An output of the re-timer 122 is connected at an input of through line sampler 130. The output of the sampler is connected to the external source 108 of the VNA 100 for stimulating the DUT 140. In a sampler through or switched “off” position, the sampler 130 appears as a perfect impedance match through line and an output of the sampler 130 is the same as the sharpened digital signal output of the re-timer 122. In a sampler switched “on” position, a voltage controlled oscillator 124 (herein “VCO”), step recovery diode module 126 (herein “SRD”) and shock line 128 condition the digital signal input to the sampler 130 as is conventionally known in the art. Specifically, a 10 MHz VNA reference output 133 is connected to the VCO 124 as a frequency reference signal and a frequency output of the VCO 124 is programmed externally as is known in the art. The SRD 126 converts the sine wave output of the VCO 124 to a series of continuous impulses at the VCO output frequency. The shock line 128 further conditions and sharpens the output of the SRD 126. An output of the sampler 130 comprises the deterministic, repetitive digital signal presented at the input of the sampler 130 conditioned with impulses at regular intervals of time. The small impulses in the stimulus signal presented at the output of the sampler 130 provide a synthetic time reference within the stimulus signal to permit measurement by the VNA 100 of relative adjacent phase between harmonically related spectral frequency components.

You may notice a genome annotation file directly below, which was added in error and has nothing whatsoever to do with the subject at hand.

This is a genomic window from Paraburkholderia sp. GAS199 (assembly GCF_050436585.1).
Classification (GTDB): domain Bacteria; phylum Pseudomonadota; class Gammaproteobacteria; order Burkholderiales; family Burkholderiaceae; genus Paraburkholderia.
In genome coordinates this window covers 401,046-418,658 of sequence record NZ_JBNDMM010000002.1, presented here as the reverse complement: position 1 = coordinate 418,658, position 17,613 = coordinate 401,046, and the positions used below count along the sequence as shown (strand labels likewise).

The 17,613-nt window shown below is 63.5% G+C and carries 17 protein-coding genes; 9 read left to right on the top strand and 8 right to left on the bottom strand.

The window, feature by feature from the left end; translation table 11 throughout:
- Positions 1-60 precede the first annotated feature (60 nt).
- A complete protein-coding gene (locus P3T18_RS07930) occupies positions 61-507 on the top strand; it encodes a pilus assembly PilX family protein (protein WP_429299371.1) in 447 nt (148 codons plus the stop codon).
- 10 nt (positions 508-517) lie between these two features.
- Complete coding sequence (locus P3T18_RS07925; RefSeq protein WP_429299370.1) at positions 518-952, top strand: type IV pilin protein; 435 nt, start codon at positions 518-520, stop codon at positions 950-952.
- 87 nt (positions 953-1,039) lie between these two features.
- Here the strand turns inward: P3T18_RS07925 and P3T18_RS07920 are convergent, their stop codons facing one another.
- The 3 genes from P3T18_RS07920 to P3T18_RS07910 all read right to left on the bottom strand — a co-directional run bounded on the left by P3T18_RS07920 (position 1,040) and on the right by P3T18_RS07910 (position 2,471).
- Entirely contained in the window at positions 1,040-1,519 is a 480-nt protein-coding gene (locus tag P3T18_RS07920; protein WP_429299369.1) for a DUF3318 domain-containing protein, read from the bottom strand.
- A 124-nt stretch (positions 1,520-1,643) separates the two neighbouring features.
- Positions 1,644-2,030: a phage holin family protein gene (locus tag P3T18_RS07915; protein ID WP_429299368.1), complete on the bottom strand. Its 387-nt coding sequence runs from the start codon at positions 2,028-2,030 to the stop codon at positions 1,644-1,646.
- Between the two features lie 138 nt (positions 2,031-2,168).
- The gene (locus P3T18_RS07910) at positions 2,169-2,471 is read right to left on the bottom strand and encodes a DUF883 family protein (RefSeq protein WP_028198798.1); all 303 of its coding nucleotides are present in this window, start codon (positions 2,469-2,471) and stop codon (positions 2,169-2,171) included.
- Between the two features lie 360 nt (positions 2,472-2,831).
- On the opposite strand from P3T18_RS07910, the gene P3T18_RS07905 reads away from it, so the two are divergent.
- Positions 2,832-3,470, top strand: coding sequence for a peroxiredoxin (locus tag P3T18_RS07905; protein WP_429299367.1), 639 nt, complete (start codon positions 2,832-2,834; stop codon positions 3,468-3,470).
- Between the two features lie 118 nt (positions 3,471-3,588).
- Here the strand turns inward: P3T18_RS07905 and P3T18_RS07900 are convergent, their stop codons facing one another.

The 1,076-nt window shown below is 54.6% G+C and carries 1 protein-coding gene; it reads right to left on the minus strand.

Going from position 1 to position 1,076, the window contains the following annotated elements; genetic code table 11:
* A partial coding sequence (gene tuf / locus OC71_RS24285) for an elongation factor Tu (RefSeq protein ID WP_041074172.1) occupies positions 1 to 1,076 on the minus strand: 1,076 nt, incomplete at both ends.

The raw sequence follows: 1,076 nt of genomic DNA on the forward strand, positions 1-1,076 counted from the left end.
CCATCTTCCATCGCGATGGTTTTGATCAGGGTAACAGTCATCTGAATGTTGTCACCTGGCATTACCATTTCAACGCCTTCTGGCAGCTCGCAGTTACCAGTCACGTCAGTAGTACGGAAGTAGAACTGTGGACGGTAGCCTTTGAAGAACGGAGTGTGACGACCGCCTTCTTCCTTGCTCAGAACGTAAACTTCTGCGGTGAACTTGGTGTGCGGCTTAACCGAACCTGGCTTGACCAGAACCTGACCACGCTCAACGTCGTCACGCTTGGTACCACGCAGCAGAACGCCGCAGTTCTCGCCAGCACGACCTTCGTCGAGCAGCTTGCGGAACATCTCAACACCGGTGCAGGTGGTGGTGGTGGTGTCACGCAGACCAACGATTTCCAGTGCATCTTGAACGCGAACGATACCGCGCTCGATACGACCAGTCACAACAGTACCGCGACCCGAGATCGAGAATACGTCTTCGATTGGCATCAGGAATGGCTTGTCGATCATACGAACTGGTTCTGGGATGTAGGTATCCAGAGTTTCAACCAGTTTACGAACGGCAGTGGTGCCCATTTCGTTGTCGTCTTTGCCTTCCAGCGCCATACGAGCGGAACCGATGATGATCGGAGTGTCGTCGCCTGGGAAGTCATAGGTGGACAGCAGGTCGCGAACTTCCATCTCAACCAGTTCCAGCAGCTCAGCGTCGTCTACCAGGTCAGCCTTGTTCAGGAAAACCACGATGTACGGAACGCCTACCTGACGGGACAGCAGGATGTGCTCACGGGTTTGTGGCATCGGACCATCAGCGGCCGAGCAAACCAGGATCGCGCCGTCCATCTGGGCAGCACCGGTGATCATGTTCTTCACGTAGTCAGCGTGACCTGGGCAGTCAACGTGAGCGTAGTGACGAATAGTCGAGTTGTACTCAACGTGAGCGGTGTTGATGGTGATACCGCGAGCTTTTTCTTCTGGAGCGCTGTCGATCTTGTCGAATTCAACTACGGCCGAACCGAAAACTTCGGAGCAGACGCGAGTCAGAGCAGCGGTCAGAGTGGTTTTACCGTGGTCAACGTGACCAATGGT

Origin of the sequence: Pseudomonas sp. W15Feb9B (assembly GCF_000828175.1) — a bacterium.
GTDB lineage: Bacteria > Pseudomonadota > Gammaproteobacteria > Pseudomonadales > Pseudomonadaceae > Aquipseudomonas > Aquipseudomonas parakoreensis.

With specific reference to